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Progression: Art of the Trio, volume 5 – Brad Mehldau Trio

Warner Brothers Records 9 48005-2

Brad Mehldau's liner notes are often as important as his trio's creations.

Consistently, his literary interpretations and reconstructions of

perlocutionary mythical structures, typically diffuse in a Derridean sense,

invoke a spirit to rescind the structural tenets mandating music. Mehldau's

writing often exists, sadly, in a vacuum, wherein de Man and Rousseau have

been sloughed (or at least expurgated), thus explaining how his own words,

his own title, all debase his luminous commentary. A desire for music

manumitting from specific, historical boundaries are hindered by a blindness

to the past, as Mehldau obdurately unacknowledged the definition of

"progression" and the overtly quixotic creation of an aesthetic, autonomous

entity.

For the past, Davis and Evans, stand as markers, enormous mental monoliths,

supplying the listener with a knowledge allowing for acceptance; examples

like Manet's "Olympia" expose the mental constraints of the opposite

spectrum. A true musical event, occurring in a moment of spontaneous

creation, or of "will" not "harmony," would be the ineffable seas preceding

"fiat lux." Such a moment of irrationality, wherein relations and the

concomitant life of each word or sound has yet to evolve becomes a melee,

which references to the past all attempt to solidify. To exhort the

trammeling nature of words and categorization would be to stultify one's

existence, to freely accept amnesia in a recurring state of metempsychosis,

a constant method of forgetting.

But, the term 'forgetting' implies prior existence and knowledge. A

hypothetical question arises: "Can Mehldau sit and create in a pure state of

unconsciousness, wherein middle C no longer exists?" which would be similar

to asking, "Do the great sands of God's language (signified and signifier)

ever leave or do they deftly undergo metamorphosis?" Methinks Mehldau

answers the question, as hypothetical becomes rhetorical [a literary

progression, or transformation-line theory] by stating "Progression," and by

covering popular American jazz pieces. The connection to the past exists,

and the impetus to create a modus operandi of memory obviation solidifies

the point further; Mehldau adverts to the past in his enmity for the menhirs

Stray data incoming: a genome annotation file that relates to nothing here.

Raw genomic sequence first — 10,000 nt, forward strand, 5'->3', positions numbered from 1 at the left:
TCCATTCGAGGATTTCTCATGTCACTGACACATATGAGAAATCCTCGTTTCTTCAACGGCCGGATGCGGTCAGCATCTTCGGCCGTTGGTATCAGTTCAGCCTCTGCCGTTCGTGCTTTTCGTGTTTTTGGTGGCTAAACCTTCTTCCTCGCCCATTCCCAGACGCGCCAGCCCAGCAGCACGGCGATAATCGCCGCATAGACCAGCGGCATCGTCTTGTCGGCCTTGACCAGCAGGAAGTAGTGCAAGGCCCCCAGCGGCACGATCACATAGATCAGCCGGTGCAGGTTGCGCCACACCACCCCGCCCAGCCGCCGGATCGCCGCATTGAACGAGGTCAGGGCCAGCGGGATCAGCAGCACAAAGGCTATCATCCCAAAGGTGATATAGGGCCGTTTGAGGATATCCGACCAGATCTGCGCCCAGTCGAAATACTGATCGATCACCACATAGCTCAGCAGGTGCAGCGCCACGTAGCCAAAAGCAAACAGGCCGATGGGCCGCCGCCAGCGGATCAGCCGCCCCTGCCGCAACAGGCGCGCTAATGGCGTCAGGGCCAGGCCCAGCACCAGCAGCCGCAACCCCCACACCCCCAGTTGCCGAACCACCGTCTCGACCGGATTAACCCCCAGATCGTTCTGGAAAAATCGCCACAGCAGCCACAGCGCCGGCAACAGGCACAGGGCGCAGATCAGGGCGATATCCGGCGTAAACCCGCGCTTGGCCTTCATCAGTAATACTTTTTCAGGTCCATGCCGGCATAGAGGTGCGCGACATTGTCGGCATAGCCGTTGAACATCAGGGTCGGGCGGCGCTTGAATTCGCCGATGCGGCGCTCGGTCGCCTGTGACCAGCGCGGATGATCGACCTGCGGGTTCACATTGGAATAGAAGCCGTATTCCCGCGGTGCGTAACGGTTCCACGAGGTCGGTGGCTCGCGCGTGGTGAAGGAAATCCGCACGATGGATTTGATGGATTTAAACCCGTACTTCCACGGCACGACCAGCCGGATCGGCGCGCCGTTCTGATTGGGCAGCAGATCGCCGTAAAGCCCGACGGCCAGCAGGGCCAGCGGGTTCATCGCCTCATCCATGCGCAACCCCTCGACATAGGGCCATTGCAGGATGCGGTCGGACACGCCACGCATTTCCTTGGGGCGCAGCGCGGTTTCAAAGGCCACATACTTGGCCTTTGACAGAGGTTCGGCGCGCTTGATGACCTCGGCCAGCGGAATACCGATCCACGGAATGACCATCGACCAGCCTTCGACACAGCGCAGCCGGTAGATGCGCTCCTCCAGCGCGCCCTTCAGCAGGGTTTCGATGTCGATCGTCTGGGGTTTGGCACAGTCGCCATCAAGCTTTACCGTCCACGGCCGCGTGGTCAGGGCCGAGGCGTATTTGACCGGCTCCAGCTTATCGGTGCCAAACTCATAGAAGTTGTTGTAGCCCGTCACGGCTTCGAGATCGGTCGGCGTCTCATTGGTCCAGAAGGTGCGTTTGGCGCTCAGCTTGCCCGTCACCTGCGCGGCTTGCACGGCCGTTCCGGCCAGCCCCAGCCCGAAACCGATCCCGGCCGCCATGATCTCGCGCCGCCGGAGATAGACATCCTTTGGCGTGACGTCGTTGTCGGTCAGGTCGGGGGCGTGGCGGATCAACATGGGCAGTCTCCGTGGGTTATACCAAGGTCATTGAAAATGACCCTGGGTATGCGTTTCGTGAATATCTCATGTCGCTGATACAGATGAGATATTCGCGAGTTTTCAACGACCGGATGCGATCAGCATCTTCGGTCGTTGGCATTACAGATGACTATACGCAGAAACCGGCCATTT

of history. The great dolmen remains in the field because the prostrate

Druid followers need the dolmen to move forward, and acquire empyrean

inculcation.

Mehldau, through his disdain about writing about music, refuses to expound

on the center which remains untouched, the "cogito" which will remain saved.

If progression must exist, does a perceptual core, one which exists but not

in a state of immediacy, allow for a moment which satisfies Mehldau's cloy

desires for musical autonomy? In his Derridean, post-modern bliss, a

connubial arrangement, Mehldau potentially neglects the cogito,

circumlocutes his own desires and binds them in a prolix, turbid sequence.

Attempting to write about the horrors of language, music has been defined

and the subsequent freedom of music stifled. Semiology and mimesis are

replace by complacency and indolence as Mehldau cuts corners in an effort to

"save music" rather than examining the tenets which remain unbowdlerized by

language; the visage of God does exist, but be heedless about the nebulous

waters!

What might worry Mehldau is the reviewer's tendentious use of a CD as

palmistry: to conclude on the prescience of the subject beyond the moment.

When writers state "he plays like Bill Evans," they potentially chart his

future, attempting to expose their brilliance through a glib, platitude of

ill-conceived clairvoyance. Such temerity ceases the artist's future; for

the future and present remain embedded in the past, but not entitled to the

past. For the next note will come in reference to a previous entity, but

which entity, and where, remains the artist's moment of pure freedom. A

dictatorship which every artist must capitulate to, allows for the ultimate

moments of artistic equanimity, where the construct bends and the

definitions can quickly alter: the sands precipitately shift, but the sand

forever remains.

When listening to "Progression," the conflict between the artist's desires

and the constructs are ubiquitous on the two CD set. The conflict, which

arises in the incessant idiomatic shifts from jazz and classical, from Monk

to Evans, and from Riley to Karush, are an essential, auditory example of

the artist's struggle for an autonomous paradigm. However even a philistine

and not the anomaly of a dilettante can comprehend and find the inimical

moments, and will make "Progression" a fascinating purchase, one far

ponderous and pensive then ninety-nine percent of the albums in existence.

What sounds like simple jazz, straight and mellifluous, contains the

perpetual artistic struggle; the only commendation Mehldau would likely want

from his listeners, as each mellow chord embodies a strident,

intractability. "Mr. Mehldau meet Mr. Artaud, Mr. Artaud say hello to Mr.

Mehldau," as the liner notes try to palliate the listener from considering

such an apotheosis.

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